A cyclist dies, and a motorist drives on

December 03, 2010

This is a confession and, well, something else. Years ago I was driving my big old van through the streets of Pigtown on a terribly windy day. Trash was everywhere, including the streets. Tired of dodging all the trash bags, I drove over one. As I did, I had the unmistakable impression of having run over flesh. I can't say how it felt different from a rear wheel running over anything else, but I know my gut reacted and a tremor passed through me. The next moments are hazy — pulling over, seeing the dog lying motionless but for short gasps, calling 911. People gathered, asking questions, and I answered without looking at their faces. A dog-owner myself, I knew the heartbreak of what I had done. Rather cowardly, I agreed with the animal control agent to put the dog down. No one could locate the owners. My apologies went to the dying dog and the people gathered round. I don't think I've ever described this incident to anyone before. Now I can't stop thinking about it.

This week the Yates family settled out of court with a truck driver who ran over Jack Yates and his bicycle last year, killing him ("Family of cyclist killed in crash settles with truck driver, employer," Dec. 1). The truck drove off after the accident and was later found by police. Several months ago, Natasha Pettigrew, the Green Party candidate for Maryland's U.S. Senate seat was hit by an SUV while on her bicycle. The woman who hit her drove home, with the bicycle lodged under the car. In both cases, the authorities evidently felt that the drivers would not have known they ran over a human being, much less a human being and a large piece of metal. Neither person was charged with a hit-and-run or with failure to render aid.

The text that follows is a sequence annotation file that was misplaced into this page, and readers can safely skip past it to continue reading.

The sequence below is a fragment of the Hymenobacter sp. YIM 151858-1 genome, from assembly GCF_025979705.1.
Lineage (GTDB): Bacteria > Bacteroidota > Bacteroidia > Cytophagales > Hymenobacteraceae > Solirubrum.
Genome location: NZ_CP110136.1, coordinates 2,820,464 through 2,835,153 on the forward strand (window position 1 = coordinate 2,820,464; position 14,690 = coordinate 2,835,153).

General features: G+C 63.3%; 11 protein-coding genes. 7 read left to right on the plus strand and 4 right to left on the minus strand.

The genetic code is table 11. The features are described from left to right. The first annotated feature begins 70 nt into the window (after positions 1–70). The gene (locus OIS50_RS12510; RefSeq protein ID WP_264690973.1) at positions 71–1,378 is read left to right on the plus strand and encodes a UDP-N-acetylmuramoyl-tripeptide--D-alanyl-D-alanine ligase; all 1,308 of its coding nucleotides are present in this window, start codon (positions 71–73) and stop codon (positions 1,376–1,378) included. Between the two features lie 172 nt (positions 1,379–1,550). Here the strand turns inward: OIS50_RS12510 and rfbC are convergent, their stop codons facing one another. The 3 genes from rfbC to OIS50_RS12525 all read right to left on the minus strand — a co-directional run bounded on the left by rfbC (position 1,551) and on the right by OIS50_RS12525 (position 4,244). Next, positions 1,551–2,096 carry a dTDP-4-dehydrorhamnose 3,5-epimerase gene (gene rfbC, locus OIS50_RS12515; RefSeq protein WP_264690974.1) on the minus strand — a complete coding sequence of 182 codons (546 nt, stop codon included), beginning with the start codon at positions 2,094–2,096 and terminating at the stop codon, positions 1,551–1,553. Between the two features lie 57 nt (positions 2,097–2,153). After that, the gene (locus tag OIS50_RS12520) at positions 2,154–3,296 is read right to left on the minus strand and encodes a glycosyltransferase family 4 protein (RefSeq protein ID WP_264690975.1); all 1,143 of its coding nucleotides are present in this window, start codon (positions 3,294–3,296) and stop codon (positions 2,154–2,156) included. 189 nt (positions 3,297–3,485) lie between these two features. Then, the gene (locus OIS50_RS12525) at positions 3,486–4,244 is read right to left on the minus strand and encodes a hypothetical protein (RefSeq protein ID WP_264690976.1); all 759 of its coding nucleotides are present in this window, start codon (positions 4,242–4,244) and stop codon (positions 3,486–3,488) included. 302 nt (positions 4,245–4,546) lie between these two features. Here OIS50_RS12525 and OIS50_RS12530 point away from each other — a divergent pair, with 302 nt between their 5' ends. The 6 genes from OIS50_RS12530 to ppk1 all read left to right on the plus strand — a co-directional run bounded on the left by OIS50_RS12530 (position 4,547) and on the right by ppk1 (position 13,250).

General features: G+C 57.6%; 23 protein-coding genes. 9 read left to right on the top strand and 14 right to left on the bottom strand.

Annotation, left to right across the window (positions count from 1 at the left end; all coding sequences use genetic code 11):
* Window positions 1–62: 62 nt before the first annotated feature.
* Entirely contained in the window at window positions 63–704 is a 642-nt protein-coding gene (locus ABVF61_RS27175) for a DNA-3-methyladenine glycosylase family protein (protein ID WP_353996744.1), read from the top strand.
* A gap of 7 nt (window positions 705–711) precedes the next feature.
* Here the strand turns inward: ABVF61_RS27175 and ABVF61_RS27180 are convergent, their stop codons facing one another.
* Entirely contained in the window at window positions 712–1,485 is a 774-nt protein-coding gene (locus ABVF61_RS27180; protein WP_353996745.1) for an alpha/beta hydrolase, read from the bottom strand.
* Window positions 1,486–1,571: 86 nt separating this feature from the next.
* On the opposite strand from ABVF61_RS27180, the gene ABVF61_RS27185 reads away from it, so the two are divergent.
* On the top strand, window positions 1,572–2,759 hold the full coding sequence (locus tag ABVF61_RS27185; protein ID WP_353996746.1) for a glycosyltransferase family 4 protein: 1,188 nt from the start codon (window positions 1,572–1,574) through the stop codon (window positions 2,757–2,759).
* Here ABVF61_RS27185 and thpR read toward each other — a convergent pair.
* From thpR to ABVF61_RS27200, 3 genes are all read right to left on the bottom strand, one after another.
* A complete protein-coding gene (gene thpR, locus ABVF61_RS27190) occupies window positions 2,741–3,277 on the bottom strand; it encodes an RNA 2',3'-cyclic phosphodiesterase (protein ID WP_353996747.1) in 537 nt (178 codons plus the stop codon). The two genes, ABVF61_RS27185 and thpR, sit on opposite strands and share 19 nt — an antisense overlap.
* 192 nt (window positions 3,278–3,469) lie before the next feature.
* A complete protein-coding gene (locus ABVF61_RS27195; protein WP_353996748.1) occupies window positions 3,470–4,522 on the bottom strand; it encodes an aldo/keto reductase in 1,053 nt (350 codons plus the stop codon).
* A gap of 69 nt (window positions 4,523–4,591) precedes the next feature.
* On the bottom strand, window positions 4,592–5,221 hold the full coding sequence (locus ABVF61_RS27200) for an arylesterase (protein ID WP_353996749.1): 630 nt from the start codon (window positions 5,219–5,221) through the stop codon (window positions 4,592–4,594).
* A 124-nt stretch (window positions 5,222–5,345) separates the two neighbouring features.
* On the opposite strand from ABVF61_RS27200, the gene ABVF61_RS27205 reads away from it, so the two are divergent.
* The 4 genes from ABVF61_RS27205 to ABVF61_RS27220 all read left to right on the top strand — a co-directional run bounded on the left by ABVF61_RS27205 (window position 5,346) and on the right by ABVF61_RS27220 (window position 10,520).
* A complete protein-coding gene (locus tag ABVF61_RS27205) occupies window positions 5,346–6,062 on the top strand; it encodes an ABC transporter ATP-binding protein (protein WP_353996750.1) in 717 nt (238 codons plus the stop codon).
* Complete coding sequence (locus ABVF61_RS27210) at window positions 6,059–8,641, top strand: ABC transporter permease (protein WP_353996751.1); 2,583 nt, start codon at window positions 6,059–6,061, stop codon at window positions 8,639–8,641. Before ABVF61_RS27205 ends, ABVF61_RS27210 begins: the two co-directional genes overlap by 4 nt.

Life today is not quite as simple as in the days when the parable of the Good Samaritan was first told. But today's societal constructs do not require us to relinquish our capacity to care. Everyone can make a mistake — I am personally aware of that — nevertheless, we can still hold fast to our humanity amid the fears of legal proceedings and rising insurance rates and what-will-the-neighbors-think. And for the authorities? Shameful as it is that rendering aid must be legislated, it is made more so when authorities aren't conscientious about holding people accountable to it. Drivers are getting more aggressive and impatient, and turning a blind eye to hit-and-runs cannot but embolden them.

This is a cautionary letter for all drivers and the authorities who guide them: We are entering a month of busy lives packed with work, shopping, parties and visits, all crammed in and tied together by the roadways. A cyclist recently told me she didn't want to ride alone, not because she was afraid of being hit — she was afraid of being the victim of a hit-and-run, of being left to suffer alone on the roadside. And that shouldn't happen to a dog.

Penny Troutner, Baltimore

The writer is the owner of Light Street Cycles.

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